Institute of Neuroscience (CSIC-UMH)

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SMC participants

Director of the Institute of Neurosciences, a joint centre of the Miguel Hernández University of Elche (UMH) and the CSIC

CSIC Group Leader at the Institute of Neurosciences (CSIC-UMH)

Research Professor at CSIC at the Institute of Neurosciences (Alicante)


Contents related to this centre

The Science group of journals publishes several parts of a high-resolution atlas of human brain cells, the largest 'map' of its kind to date. It is a series of papers from an international mega-project, the Brain Research through Advancing Innovative Neurotechnologies (BRAIN) Initiative - Cell Census Network (BICCN), launched in 2017 to study brain cell types and their functions in humans, non-human primates and rodents. The data "will now allow researchers to address fundamental scientific questions about the human brain and its genetic organisation," states the introduction to the journal's special issue.


Early-life adversity, such as separation from the mother, can alter the neurological functioning of mice, causing some to experience panic and anxiety later in life. A study shows that these changes can be passed on for at least two generations and that inhalation of a drug, the diuretic amiloride, can reverse them. According to the authors, this treatment could be used in the future to alleviate panic disorders and related conditions in humans. The results are published in the journal Science Advances.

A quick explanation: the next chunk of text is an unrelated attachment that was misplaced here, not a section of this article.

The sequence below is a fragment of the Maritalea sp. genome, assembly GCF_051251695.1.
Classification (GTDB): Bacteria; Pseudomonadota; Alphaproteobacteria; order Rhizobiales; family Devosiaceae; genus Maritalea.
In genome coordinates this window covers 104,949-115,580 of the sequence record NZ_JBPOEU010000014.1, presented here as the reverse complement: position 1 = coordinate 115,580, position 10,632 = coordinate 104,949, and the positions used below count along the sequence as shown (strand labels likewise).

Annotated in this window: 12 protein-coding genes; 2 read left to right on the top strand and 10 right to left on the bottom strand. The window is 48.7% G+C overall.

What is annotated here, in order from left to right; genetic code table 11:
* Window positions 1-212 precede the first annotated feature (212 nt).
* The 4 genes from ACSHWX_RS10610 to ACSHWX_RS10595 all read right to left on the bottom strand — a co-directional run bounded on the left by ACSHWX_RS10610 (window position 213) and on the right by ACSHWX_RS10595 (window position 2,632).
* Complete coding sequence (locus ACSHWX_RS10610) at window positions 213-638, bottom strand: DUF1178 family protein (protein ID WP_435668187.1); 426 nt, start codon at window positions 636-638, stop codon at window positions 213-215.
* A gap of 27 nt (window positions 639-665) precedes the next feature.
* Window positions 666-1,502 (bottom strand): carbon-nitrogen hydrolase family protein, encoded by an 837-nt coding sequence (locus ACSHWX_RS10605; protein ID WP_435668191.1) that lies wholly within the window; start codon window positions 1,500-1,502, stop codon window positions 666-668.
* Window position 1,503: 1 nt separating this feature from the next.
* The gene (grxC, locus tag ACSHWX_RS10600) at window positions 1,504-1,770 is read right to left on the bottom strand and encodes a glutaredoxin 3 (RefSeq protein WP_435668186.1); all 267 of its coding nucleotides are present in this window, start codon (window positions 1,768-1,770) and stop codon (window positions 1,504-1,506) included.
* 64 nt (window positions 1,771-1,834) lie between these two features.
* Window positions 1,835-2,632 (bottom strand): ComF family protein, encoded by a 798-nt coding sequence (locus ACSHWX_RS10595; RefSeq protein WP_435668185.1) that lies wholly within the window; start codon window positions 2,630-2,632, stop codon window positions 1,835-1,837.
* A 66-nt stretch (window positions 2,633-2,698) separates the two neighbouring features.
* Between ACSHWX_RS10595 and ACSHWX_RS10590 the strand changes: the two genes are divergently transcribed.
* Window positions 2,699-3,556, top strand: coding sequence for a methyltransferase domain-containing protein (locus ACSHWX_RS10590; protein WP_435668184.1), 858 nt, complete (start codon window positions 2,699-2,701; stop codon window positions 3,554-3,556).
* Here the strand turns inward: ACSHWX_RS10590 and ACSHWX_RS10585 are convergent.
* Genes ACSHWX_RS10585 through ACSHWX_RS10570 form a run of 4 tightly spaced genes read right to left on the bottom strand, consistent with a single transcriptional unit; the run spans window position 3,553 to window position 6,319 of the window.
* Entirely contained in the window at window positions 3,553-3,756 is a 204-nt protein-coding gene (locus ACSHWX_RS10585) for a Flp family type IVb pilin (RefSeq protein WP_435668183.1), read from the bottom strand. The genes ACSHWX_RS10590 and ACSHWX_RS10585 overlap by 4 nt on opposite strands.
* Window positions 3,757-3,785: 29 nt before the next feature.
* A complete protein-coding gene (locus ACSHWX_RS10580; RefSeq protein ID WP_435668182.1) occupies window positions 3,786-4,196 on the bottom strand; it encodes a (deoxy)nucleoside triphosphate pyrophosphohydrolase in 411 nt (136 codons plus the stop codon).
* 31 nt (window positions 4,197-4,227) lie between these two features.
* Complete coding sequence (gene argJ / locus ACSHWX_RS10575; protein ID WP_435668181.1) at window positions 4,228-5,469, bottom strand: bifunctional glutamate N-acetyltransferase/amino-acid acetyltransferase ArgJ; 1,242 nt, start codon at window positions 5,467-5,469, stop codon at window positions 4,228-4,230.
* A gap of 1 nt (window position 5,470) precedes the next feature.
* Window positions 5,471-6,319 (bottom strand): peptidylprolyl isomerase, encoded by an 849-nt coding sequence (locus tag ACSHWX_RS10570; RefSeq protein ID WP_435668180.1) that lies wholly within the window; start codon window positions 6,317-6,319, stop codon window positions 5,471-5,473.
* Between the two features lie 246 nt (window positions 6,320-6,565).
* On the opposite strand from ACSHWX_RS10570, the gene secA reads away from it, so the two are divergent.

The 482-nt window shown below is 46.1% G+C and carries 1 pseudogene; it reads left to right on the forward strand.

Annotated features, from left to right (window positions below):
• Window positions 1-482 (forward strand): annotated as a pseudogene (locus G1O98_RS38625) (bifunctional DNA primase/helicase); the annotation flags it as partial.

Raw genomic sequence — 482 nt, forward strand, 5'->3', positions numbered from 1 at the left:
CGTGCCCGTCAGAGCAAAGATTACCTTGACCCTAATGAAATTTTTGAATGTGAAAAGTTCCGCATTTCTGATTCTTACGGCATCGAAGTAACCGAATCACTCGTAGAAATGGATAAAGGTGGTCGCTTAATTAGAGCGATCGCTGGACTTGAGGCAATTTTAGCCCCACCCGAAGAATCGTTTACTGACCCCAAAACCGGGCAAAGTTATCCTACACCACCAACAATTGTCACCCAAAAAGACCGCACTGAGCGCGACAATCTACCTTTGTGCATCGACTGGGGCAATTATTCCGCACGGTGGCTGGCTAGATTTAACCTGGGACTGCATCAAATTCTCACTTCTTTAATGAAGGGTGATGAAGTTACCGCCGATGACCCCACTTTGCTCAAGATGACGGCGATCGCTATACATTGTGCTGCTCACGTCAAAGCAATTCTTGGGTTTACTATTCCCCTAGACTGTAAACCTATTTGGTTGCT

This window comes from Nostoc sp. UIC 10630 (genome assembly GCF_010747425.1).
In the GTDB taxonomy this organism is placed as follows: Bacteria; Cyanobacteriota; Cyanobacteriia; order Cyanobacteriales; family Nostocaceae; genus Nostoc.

Researchers have presented the first connectome - a diagram of neural connections - of the whole brain of an insect, a vinegar fly larva (Drosophila melanogaster). The work, which the authors say will inspire new studies of neural circuits and machine learning architectures, is published today in Science.

Svante Paabo

The Karolinska Institute has awarded the Nobel Prize in Medicine or Physiology to Swedish biologist Svante Pääbo, a specialist in evolutionary genetics, for his discoveries on the genomes of extinct hominids and human evolution.


A single amino acid change in a protein (TKTL1) may have given modern humans an advantage over their older contemporaries, such as Neanderthals, by allowing greater neocortical neuronal formation, according to research published in Science.


Compared to Neanderthals and apes, modern humans experience fewer chromosomal inheritance errors when their brains develop, according to a new study published in Science Advances.